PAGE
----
Joining Ontario and several U.S. states, the Canadian province of Nova Scotia has proposed a new twist on a common clean energy program. The policy provides a guaranteed, long-term contract for wind, biomass, hydro, and tidal power producers and offers them the same return on equity provided to utiltiies. … Read More
A residential rooftop solar PV system in Los Angeles, CA, has a cheaper cost per kilowatt-hour of electricity delivered than the most cost effective, utility-scale concentrating solar power plant.
In 2010, a buying group called Open Neighborhoods openly advertised an opportunity to get a solar PV system installed for $4.78 per Watt (not including any tax credits, rebates, or grants), a system that would produce approximately 1,492 kilowatt-hours (kWh) per year (AC) for each kilowatt of capacity (DC).
Based on the best available public information about the costs and performance of operational concentrating solar thermal power plants, the PS10 solar power tower – an 11 MW installation in Spain – has the lowest levelized cost of operation of any concentrating solar power plant that produces electricity. PS10 had an installed cost of $4.15 per Watt and produces 2,127 kWh per kW of capacity.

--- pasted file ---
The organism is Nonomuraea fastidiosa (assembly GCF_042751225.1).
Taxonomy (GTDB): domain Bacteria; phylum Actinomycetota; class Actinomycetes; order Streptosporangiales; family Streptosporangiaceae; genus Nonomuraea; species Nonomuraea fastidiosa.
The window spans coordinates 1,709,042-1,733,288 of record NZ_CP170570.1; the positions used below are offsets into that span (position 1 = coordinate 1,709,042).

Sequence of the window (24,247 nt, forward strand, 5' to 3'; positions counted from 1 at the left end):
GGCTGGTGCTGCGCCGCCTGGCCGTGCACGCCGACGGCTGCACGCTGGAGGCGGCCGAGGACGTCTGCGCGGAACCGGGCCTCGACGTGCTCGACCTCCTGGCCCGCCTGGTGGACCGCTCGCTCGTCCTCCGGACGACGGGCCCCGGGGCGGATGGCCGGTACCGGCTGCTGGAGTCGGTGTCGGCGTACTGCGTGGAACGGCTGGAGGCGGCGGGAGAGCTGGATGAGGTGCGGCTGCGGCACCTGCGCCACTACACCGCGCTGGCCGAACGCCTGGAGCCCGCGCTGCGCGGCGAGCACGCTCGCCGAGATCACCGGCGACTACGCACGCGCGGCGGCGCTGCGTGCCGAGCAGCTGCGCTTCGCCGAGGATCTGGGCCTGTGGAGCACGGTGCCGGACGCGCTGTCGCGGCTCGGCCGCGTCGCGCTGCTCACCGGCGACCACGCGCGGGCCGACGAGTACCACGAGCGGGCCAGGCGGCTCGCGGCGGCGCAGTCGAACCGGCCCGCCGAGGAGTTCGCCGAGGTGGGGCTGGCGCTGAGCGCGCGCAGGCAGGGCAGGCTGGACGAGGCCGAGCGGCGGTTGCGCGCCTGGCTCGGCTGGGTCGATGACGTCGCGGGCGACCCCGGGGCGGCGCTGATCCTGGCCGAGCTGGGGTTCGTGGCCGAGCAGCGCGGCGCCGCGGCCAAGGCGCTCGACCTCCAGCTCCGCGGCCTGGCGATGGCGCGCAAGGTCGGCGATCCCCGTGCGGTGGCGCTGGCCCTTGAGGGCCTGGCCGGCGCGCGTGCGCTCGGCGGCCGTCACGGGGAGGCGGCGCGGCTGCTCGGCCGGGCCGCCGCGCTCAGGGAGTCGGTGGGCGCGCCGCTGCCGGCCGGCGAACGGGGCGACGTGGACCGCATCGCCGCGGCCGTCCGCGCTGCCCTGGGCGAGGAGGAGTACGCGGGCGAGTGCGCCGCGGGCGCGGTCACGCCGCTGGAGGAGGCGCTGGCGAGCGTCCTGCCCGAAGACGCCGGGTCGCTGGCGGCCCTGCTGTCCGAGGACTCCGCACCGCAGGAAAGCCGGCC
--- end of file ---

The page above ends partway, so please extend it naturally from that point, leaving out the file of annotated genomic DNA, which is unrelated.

However, due to higher operations costs and a higher cost of capital (8% rather than 5%) for a concentrating solar power plant, the levelized cost of the residential rooftop system (17.3 cents per kWh) is less than that of the power tower (19.9 cents per kWh).
This analysis also does not include any transmission infrastructure or efficiency losses, either of which would increase the levelized cost of the concentrating solar power plant. It also did not include the lower price point from Open Neighborhoods, which advertised a possibility of driving the price down to $4.22 per Watt (driving the levelized cost down to 15.3 cents per kWh).
The Southern California Edison project, also featured in the chart, is another example of low-cost distributed solar PV, with the 250 MW project spread across commercial rooftops in 1-2 MW increments but still achieving large scale.
Ultimately, this data further confirms that distributed solar can be delivered less expensively than centralized solar power.